There were five invited plenary speakers: Michael Buchmeier (UCI) spoke about the virology of Ebola and the Filovriuses more generally. Hearing Mike’s insights on the not one, but two vaccines for Ebola that have been shelved for a decade due to lack of interest was particularly illuminating. George Rutherford (UCSF) talked about the epidemiology of the current EVD epidemic and placed control efforts within the broader context of Global Health Initiatives. This is a guy with a ton of experience in global health and on the ground in Africa and his cool demeanor was calming for the crowd. Victoria Fan (Hawai’i) discussed the economic implications of the epidemic. Spoiler alert: they’re not good. Shruti Gohil (UCI Medical Center) talked about infection control in a hospital setting. Finally, I talked about the disease ecology, broadly construed, of Ebola. Following our talks, we got together as a panel and took questions for the audience.
Given the crazy hysteria surrounding the EVD epidemic and the arrival of a handful of cases in the United States, it was reassuring to participate in a couple hours of such sober, scientifically-informed discussion. Shruti’s insights as chief of infection control at the UCI medical center particularly struck me. She noted that Texas Health Presbyterian Hospital in Dallas, where the first American EVD case (Thomas Duncan) was treated, was clearly completely unprepared to handle an acute EVD case. Despite this, Shruti estimated that the attack rate of health care workers who attended to Duncan was about 4%. Not that horrible for an unprepared hospital. She also noted that no health care workers have become infected in the special units specifically designed to handle infectious diseases like EVD at Emory, Nebraska, and Bethesda. Planning, strict adherence to protocols, and personal protective gear work!
So, let’s summarize a bit about EVD in the US (these are the numbers as best as I can remember them, with citations where I can find them):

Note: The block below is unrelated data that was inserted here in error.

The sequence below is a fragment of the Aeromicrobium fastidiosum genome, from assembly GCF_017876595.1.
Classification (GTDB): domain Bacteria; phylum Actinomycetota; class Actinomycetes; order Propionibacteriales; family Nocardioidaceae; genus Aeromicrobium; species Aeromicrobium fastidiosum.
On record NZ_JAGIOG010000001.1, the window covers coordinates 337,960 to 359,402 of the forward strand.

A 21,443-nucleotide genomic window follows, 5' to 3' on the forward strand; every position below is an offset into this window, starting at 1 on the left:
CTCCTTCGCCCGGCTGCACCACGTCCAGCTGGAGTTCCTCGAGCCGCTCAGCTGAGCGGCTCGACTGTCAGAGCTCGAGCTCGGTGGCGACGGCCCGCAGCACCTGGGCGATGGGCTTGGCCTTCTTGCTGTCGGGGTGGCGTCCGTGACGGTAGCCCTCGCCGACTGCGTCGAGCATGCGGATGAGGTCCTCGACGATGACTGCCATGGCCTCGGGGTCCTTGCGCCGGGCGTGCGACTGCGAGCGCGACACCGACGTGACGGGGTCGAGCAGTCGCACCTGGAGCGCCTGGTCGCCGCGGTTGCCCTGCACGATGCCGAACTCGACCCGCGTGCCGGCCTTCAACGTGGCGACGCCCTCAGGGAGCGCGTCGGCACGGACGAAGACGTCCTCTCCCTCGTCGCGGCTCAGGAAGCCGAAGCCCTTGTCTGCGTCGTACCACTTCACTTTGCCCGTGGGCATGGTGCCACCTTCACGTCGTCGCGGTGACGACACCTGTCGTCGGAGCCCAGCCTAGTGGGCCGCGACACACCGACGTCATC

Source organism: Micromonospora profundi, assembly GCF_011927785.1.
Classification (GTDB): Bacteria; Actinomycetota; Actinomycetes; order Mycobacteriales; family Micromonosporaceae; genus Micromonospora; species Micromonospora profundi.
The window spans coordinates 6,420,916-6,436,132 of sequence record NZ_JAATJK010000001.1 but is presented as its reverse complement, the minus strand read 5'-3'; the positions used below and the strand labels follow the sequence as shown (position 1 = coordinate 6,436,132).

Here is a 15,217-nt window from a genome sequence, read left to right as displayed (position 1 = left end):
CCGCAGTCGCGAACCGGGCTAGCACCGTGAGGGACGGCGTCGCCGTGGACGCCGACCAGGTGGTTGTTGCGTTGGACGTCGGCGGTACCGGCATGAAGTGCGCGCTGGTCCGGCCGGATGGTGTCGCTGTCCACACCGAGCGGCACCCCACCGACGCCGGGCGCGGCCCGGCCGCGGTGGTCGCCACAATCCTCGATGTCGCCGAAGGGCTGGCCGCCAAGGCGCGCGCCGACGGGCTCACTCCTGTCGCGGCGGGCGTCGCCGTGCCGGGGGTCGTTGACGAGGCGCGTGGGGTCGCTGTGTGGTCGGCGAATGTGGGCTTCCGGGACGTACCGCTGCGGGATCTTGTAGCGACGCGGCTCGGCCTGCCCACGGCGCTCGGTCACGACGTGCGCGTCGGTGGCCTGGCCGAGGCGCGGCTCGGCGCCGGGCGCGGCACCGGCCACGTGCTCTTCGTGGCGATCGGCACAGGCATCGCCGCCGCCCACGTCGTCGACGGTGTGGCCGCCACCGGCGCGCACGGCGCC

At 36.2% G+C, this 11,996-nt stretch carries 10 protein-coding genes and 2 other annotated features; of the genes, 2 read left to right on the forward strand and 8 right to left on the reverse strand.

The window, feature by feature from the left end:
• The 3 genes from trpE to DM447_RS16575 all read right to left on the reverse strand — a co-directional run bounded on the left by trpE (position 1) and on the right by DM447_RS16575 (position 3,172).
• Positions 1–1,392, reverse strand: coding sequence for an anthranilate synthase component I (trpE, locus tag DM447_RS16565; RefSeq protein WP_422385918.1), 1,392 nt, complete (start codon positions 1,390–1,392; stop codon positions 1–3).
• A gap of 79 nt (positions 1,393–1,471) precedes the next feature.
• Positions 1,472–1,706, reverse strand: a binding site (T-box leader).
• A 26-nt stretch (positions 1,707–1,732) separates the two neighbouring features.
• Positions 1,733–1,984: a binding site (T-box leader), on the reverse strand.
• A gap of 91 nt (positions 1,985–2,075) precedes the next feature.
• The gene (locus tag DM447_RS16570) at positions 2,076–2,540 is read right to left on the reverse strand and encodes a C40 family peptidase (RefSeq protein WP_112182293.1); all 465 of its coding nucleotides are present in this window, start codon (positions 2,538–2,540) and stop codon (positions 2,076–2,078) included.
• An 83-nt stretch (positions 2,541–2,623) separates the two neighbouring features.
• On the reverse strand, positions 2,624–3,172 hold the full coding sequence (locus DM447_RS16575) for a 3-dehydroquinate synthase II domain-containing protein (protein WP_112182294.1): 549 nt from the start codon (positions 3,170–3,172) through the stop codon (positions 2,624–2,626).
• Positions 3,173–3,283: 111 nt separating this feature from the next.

Number of cases of evacuated aid workers infected in Africa: 4
Number of deaths of evacuated aid workers infected in Africa: 0
Number of travel-associated cases in US: 4
Number of deaths of travel-associated cases in US: 1
Number of cases of American health care workers: 2
Number of deaths of American health care workers: 0
Note that the one death (Thomas Duncan) might have been prevented if he hadn’t been sent home from the emergency room and gotten so much sicker.
Another interesting point that Shruti made is that none of Duncan’s close personal contacts have contracted EVD and the 21-day window has now passed. The clear implication of all these data is that Ebola is not that infectious. It is controllable if we are prepared and follow protocols.
This gives me hope that we can control the EVD epidemic in West Africa if we were to decide to get serious about its control. But the international community needs to fight this epidemic where it is currently raging. This is clearly in the national interest of the United States and the collective interest of the international community. If we want to remain secure from EVD, we need to stop it where the epidemic continues to grow. World Bank President, and medical anthropologist extraordinaire, Jim Kim pulled out a great analogy in an interview on NPR on 17 October:
It’s like you’re in your room and the house is on fire, and your approach is to put wet towels under the door. That might work for a while, but unless you put the fire out, you’re still in trouble.
Let’s get over our fear, stop politicizing this crisis, stop demonizing the heroes. Let’s roll up our sleeves, get out our checkbooks, and bring a speedy end to this crisis. Let’s put out the fire.